Six years ago, Presbyterian Healthcare Services included a plug-n-play chassis when it built its five-story Presbyterian Rust Medical Center Hospital in Rio Rancho, N.M. The state’s second-largest health care provider adopted the strategy so that, during anticipated expansions, crews could easily link new structural and mechanical systems to existing ones.
The plug-n-play method is facing its biggest test yet with the center’s 200,000-sq-ft fast-tracked addition. Construction of the $80-million facility began in May 2014.
“One of the primary reasons to choose plug-n-play is to avoid construction over an existing, occupied and fully operational acute-care facility,” says Lucas Ford, project director with McCarthy Building Cos.
The construction manager-at-risk built the original hospital six years ago, and is constructing the current expansion under an accelerated 18-month schedule. The strategy “has played out well,” he adds.
Designed to connect with minimal disruption to the original hospital, the expansion includes a six-story, cast-in-place reinforced concrete patient tower with 120 private beds and a penthouse suite. Sitting on 240-plus auger-cast piles 55 ft to 75 ft deep, the tower’s partial basement connects to the one in the existing tower.
The hospital’s original two-level diagnostic-and- treatment (D&T) center is also under expansion to add a pre-op room, four operating suites and a post-anesthesia care unit on the second floor and space for a future emergency department expansion on the first. The new D&T space also houses the addition’s air-handling equipment.
Further, the McCarthy team is adding elevators and parking, and expanding both the central sterile processing room and the central plant for new equipment. Total cost of the project, including furniture, fixtures and equipment, is $100 million.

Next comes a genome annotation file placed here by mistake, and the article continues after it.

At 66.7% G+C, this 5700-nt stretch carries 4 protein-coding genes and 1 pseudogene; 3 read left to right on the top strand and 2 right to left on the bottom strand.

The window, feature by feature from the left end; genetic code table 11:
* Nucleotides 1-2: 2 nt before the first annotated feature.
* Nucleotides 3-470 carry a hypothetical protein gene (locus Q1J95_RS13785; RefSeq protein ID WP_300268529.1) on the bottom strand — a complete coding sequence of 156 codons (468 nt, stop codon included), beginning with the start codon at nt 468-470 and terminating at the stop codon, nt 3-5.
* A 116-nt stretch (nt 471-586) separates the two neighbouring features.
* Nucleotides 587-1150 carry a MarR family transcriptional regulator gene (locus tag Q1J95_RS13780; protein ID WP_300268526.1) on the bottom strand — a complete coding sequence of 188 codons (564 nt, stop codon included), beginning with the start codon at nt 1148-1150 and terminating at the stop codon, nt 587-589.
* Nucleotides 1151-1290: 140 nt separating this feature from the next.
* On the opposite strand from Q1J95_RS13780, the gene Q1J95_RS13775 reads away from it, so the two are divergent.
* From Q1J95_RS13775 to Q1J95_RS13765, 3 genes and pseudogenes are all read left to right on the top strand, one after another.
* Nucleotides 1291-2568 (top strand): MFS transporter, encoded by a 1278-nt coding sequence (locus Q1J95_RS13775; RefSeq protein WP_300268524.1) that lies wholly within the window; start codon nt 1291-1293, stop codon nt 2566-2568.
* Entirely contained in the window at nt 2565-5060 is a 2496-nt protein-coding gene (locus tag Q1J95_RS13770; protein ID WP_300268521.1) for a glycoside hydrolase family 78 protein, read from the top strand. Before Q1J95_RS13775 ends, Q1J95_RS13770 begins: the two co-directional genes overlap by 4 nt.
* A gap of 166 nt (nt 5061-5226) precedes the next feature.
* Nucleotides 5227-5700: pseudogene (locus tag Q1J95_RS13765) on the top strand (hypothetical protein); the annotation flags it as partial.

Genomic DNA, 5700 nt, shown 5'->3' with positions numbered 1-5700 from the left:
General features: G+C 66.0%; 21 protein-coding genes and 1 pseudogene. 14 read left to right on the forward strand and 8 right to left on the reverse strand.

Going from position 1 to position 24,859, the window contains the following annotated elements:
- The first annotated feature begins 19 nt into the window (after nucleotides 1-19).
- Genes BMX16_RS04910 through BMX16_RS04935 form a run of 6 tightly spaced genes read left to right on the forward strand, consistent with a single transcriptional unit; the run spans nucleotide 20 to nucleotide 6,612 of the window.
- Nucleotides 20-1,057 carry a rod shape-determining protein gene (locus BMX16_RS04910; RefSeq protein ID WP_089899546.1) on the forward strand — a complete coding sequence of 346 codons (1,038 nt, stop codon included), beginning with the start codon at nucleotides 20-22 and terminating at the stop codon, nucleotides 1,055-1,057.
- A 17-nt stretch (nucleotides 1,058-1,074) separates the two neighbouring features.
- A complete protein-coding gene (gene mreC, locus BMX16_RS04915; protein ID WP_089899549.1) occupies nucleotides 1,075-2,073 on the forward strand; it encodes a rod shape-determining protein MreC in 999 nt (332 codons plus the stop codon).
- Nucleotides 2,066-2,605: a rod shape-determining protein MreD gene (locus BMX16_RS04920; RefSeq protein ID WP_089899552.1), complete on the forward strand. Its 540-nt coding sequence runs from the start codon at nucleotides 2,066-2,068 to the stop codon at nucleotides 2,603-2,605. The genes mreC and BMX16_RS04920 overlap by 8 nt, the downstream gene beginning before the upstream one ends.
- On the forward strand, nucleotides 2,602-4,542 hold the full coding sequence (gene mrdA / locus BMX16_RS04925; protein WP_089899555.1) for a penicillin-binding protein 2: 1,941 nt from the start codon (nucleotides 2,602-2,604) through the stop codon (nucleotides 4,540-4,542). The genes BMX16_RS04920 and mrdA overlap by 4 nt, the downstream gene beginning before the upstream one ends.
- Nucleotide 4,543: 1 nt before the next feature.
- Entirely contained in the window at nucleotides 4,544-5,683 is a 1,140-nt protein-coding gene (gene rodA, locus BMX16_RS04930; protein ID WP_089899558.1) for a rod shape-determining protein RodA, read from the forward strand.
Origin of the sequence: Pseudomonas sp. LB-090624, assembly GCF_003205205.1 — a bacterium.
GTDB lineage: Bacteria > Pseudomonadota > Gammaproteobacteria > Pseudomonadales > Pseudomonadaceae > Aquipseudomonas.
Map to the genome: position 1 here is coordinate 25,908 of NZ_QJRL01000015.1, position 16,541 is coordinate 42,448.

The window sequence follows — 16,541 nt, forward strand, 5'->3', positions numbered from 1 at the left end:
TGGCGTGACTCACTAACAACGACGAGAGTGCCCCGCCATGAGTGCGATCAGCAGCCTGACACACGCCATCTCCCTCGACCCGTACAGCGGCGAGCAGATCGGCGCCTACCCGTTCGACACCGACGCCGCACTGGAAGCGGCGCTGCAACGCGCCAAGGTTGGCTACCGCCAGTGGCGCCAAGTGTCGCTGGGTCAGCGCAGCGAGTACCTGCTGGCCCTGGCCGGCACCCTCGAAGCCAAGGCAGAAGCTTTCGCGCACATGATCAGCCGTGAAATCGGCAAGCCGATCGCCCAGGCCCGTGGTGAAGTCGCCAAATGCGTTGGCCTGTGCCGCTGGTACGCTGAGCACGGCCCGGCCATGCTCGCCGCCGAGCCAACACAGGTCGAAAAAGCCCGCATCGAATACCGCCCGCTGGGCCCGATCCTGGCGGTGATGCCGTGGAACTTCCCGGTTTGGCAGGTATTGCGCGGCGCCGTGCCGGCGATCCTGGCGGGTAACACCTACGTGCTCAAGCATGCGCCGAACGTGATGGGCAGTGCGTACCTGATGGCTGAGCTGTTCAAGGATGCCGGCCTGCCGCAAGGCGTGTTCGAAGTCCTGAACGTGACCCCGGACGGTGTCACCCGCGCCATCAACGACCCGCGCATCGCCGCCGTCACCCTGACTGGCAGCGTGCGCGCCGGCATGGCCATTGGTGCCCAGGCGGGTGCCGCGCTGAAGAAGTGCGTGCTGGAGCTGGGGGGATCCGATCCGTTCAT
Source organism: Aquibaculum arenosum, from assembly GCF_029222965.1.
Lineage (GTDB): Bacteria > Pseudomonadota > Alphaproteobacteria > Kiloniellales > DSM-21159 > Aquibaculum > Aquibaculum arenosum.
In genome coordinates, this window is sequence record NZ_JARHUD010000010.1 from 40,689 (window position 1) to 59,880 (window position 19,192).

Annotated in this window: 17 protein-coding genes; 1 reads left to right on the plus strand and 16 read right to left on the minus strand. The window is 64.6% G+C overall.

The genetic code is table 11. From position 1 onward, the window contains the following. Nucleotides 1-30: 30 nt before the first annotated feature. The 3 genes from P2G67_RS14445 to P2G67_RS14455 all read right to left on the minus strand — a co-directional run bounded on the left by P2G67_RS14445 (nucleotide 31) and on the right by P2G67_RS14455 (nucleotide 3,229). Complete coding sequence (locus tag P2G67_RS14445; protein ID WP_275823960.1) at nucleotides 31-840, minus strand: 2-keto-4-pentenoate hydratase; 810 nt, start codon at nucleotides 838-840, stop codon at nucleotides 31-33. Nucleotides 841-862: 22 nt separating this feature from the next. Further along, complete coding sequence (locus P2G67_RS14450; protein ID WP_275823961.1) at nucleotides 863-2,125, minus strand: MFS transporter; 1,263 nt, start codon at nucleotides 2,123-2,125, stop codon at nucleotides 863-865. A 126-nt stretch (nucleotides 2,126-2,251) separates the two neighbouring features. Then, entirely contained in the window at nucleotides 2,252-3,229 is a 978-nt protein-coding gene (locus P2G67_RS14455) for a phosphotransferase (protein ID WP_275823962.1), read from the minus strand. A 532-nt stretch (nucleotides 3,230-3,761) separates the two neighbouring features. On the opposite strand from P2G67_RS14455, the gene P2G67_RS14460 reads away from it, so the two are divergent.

The project was on schedule through early August for a November completion. Then, on Aug. 18, a 21-linear-ft section of a six-story exterior access scaffold collapsed on a building on the north side of the campus. One worker died and seven others were injured. The scaffold, erected by a subcontractor, was for window work and other items, says Patty Johnson, a McCarthy spokesperson.
The site was immediately closed pending an investigation by the New Mexico Occupational Health and Safety Administration office in Santa Fe, which declined to comment on the collapse. Rio Rancho authorities and McCarthy are also conducting independent investigations, Johnson says.
A portion of the site unaffected by the incident reopened to workers on Aug. 24. The remainder is still shut down.
The design team, led by architect Dekker/Perich/Sabatini, selected cast-in-place structural concrete for the new tower and the D&T center because the material is adaptable for expansion modules. Concrete also needs no fireproofing and resists vibrations.
The project sits within a seismic zone rivaling those in California, Ford says. “The structure itself with the new 2012 building codes has changed the way we had to approach this project early on,” compared with the original hospital, he says.
The primary difference is the reinforcing steel requirement, Ford says. The expansion has approximately 40% more rebar than the original structure.
The rebar diameter is greater and there is more rebar congestion in the beams, decks and walls to meet the 2012 requirements, he adds.
An enclosed pedestrian bridge connects the two towers at levels two, three, four and five. It was designed to create better circulation from the old to the new towers.
“It’s a free-standing structural steel bridge set between two concrete patient tower structures,” says John Laur, Dekker/Perich/Sabatini’s principal. “Instead of putting columns into the existing patient tower, we created a separate structure with cantilevered ends.”